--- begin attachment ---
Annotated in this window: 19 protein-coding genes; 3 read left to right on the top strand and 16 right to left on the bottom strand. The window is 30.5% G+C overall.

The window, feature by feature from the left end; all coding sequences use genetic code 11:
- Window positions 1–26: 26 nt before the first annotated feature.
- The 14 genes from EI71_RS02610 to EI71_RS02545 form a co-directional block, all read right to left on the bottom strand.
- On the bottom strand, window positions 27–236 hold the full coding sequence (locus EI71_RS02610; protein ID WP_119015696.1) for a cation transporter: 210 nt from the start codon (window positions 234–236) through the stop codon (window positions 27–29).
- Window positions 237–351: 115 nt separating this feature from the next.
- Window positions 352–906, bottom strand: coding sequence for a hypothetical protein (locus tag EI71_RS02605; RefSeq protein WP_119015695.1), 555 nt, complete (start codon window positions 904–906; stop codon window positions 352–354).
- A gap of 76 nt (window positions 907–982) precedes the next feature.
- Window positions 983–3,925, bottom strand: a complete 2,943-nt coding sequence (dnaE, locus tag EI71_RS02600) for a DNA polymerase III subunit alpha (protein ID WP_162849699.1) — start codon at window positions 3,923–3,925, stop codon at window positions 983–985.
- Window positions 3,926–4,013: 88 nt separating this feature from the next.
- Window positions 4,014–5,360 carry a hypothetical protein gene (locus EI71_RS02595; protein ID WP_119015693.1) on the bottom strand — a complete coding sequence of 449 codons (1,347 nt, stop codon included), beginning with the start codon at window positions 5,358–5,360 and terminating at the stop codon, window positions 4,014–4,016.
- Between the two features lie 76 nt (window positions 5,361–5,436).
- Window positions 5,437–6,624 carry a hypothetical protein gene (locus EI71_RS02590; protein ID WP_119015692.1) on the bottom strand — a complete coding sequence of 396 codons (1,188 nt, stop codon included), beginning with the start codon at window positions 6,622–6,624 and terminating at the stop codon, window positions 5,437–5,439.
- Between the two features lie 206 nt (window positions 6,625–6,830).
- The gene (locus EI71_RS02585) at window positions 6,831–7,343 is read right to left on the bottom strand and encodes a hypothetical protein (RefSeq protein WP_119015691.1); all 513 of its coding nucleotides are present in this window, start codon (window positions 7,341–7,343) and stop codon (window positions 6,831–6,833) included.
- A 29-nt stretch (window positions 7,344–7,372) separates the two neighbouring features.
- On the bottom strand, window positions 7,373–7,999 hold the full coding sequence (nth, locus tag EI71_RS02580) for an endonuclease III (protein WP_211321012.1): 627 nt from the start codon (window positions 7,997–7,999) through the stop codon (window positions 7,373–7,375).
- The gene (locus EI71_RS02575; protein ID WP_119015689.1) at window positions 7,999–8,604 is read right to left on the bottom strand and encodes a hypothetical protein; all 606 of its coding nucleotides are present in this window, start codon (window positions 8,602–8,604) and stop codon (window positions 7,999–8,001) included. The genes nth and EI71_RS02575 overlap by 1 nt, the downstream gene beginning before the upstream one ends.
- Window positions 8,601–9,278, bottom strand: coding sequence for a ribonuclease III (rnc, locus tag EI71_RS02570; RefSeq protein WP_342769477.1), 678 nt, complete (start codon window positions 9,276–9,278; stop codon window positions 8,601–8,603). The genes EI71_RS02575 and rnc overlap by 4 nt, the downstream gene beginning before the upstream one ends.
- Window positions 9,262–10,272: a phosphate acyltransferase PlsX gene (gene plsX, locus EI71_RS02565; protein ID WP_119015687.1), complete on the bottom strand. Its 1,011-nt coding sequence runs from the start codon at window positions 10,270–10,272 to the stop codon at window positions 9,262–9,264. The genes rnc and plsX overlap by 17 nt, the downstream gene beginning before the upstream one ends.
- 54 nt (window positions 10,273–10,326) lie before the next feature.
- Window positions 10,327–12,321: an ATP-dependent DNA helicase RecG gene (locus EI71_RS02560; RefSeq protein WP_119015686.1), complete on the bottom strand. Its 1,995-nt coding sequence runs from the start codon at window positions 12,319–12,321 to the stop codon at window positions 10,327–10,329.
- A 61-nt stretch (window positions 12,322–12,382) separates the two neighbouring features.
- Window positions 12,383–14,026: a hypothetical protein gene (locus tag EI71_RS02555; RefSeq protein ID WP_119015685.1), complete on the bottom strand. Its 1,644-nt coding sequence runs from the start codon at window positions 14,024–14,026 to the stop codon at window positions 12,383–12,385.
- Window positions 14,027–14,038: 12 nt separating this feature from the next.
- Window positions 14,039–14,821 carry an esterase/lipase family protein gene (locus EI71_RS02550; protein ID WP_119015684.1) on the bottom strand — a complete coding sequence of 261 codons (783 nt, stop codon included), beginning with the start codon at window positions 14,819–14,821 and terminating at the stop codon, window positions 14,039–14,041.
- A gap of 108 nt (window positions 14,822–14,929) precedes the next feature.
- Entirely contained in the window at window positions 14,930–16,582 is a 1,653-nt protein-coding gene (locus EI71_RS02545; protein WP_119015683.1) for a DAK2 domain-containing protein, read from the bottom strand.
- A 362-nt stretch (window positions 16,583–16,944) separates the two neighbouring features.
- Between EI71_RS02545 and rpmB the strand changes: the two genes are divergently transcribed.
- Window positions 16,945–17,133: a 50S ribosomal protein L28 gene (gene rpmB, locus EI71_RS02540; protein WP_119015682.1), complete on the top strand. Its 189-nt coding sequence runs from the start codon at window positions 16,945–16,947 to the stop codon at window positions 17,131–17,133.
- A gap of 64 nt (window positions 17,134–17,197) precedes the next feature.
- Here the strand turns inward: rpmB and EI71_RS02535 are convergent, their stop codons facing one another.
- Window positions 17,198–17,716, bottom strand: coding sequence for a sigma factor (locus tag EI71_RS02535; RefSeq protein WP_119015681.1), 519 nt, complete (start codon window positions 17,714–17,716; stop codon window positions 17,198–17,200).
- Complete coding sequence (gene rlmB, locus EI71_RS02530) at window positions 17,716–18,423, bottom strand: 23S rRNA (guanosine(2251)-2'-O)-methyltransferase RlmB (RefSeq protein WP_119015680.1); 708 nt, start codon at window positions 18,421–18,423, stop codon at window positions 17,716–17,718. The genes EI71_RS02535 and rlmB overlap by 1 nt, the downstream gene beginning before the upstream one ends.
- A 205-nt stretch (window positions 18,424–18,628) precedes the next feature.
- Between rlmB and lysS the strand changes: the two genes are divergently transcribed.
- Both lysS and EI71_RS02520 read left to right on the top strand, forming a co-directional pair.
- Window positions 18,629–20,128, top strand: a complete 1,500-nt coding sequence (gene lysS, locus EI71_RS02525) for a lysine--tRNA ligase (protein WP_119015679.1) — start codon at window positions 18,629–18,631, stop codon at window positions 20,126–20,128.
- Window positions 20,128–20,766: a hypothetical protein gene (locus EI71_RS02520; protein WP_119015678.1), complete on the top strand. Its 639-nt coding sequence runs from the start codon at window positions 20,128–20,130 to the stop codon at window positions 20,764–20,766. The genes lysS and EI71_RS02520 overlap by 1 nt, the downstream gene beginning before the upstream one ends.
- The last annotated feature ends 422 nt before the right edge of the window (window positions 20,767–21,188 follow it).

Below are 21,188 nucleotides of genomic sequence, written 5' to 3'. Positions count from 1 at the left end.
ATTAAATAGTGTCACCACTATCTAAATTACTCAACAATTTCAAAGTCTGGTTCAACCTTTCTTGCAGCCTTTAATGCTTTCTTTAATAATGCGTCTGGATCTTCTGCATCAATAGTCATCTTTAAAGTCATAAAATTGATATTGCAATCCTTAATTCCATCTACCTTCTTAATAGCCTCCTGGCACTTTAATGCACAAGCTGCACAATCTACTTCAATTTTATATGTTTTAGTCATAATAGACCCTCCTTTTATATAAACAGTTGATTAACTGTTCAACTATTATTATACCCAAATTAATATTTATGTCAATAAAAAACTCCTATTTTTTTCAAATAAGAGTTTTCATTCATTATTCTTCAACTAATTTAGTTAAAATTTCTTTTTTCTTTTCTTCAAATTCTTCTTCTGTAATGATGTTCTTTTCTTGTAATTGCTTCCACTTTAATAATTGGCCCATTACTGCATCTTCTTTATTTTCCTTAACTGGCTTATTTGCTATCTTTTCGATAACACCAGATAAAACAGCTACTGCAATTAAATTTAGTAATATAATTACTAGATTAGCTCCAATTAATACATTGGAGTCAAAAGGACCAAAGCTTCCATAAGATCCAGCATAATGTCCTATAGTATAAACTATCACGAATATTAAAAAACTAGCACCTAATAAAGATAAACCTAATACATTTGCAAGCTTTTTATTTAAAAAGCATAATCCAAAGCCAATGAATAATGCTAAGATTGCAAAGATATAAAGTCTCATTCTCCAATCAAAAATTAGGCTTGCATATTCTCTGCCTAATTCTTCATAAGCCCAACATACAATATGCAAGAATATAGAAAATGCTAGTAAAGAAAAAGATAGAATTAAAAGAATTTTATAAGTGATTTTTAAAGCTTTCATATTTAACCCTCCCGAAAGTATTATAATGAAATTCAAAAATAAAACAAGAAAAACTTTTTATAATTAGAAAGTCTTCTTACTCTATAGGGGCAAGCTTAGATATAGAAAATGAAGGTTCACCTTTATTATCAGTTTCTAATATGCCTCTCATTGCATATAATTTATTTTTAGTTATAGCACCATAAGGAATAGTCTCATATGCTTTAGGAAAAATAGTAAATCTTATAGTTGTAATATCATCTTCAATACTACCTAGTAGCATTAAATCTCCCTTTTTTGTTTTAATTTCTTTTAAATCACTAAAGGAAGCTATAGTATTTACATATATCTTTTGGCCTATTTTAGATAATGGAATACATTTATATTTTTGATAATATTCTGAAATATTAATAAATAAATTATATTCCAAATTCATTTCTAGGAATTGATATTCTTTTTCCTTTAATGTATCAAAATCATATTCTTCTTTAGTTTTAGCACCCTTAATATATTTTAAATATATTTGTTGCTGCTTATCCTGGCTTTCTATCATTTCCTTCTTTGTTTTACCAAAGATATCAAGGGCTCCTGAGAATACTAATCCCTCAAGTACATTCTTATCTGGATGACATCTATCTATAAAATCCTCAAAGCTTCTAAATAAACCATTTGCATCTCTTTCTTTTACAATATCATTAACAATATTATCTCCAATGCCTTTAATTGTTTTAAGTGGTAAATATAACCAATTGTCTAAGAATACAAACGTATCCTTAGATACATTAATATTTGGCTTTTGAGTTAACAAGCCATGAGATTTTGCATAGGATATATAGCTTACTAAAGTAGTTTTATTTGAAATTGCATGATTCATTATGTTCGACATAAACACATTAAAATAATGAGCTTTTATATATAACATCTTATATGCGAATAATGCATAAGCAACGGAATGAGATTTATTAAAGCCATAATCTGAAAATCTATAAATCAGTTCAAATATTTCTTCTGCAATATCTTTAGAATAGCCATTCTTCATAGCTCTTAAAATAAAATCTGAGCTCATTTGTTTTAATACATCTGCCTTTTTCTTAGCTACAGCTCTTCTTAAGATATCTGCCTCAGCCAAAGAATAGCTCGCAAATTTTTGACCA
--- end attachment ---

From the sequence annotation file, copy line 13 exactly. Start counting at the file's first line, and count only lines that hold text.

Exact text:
- Window positions 5,437–6,624 carry a hypothetical protein gene (locus EI71_RS02590; protein ID WP_119015692.1) on the bottom strand — a complete coding sequence of 396 codons (1,188 nt, stop codon included), beginning with the start codon at window positions 6,622–6,624 and terminating at the stop codon, window positions 5,437–5,439.